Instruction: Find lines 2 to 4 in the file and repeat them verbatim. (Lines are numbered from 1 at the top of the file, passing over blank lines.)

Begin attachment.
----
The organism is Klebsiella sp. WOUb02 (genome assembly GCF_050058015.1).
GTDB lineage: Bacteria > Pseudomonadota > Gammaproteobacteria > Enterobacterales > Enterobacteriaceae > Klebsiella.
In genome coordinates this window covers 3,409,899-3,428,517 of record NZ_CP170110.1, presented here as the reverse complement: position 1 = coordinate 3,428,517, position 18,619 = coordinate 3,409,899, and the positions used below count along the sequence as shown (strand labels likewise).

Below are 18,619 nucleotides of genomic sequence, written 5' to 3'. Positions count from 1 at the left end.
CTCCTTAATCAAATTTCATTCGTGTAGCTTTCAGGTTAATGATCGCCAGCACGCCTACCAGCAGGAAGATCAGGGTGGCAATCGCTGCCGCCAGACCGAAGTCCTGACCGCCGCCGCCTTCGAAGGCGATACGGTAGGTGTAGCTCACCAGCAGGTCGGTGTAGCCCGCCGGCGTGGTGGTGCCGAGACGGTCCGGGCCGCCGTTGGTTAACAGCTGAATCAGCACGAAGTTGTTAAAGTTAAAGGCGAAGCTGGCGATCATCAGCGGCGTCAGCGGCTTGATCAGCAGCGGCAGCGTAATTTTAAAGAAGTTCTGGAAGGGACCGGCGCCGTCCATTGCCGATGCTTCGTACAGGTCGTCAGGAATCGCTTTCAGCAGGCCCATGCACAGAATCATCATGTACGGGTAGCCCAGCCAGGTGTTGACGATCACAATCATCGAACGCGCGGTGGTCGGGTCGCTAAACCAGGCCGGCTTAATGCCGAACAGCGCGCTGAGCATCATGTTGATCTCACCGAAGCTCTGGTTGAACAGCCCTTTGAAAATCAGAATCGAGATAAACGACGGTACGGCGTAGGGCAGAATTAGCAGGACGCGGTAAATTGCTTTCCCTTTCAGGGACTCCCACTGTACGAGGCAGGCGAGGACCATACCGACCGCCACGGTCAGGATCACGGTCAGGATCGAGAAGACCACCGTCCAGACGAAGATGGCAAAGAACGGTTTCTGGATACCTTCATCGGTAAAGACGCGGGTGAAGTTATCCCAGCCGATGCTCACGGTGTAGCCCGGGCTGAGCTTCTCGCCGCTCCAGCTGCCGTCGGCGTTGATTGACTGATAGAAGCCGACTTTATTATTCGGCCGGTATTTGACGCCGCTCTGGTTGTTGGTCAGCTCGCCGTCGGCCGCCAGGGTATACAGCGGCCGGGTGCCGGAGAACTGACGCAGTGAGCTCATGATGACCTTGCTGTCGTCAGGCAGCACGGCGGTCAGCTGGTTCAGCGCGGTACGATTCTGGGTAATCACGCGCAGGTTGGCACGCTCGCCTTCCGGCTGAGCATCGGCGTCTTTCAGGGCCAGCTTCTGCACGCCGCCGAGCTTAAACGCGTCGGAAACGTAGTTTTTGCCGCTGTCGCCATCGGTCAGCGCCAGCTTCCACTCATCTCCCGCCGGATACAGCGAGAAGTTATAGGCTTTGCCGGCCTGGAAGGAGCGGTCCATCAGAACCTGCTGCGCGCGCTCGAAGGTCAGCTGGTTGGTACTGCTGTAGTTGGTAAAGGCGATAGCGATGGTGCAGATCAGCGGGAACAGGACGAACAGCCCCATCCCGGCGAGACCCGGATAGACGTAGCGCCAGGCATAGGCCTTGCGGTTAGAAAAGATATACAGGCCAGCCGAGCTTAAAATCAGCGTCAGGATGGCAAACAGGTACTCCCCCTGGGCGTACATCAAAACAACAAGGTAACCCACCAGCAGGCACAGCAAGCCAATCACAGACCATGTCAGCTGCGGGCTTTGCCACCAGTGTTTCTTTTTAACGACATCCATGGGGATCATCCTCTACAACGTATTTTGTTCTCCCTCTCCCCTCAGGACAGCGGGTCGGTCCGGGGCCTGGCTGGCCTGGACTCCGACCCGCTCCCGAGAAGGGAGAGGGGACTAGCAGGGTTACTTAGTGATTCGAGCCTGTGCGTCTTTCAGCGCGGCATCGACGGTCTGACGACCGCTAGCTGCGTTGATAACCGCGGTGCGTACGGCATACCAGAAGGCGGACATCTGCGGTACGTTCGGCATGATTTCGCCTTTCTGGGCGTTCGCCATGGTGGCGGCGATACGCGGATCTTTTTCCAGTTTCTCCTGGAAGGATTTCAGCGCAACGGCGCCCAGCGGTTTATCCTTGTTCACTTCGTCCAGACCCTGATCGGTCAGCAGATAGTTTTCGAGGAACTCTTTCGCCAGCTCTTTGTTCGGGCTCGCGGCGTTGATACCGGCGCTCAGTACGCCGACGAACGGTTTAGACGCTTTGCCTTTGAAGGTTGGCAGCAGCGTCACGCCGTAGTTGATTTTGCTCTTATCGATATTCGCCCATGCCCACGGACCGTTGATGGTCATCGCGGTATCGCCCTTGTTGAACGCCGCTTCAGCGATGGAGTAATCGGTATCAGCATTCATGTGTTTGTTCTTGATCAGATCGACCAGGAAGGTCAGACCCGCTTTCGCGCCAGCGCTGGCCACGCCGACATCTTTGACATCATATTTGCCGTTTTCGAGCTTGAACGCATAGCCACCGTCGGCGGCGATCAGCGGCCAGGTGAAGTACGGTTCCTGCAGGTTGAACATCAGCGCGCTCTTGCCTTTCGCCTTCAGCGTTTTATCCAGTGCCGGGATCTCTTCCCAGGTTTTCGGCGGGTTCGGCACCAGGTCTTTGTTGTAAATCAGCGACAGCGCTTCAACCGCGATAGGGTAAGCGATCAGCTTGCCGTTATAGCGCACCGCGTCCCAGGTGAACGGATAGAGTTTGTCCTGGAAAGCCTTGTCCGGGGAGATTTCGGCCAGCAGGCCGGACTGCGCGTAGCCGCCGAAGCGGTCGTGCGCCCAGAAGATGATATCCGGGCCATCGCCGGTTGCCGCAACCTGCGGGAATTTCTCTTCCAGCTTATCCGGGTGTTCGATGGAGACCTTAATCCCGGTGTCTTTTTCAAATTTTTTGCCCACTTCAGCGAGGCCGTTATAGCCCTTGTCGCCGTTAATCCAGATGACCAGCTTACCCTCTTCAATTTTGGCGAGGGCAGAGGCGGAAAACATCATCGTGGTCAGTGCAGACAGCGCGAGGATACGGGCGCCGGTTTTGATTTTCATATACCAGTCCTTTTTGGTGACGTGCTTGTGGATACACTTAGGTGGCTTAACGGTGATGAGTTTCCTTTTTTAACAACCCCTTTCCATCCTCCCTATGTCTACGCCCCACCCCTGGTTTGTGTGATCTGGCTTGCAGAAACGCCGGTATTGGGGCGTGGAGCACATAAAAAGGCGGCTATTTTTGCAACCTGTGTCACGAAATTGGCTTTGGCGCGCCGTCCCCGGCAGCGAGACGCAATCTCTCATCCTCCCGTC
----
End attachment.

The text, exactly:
GTDB lineage: Bacteria > Pseudomonadota > Gammaproteobacteria > Enterobacterales > Enterobacteriaceae > Klebsiella.
In genome coordinates this window covers 3,409,899-3,428,517 of record NZ_CP170110.1, presented here as the reverse complement: position 1 = coordinate 3,428,517, position 18,619 = coordinate 3,409,899, and the positions used below count along the sequence as shown (strand labels likewise).

Below are 18,619 nucleotides of genomic sequence, written 5' to 3'. Positions count from 1 at the left end.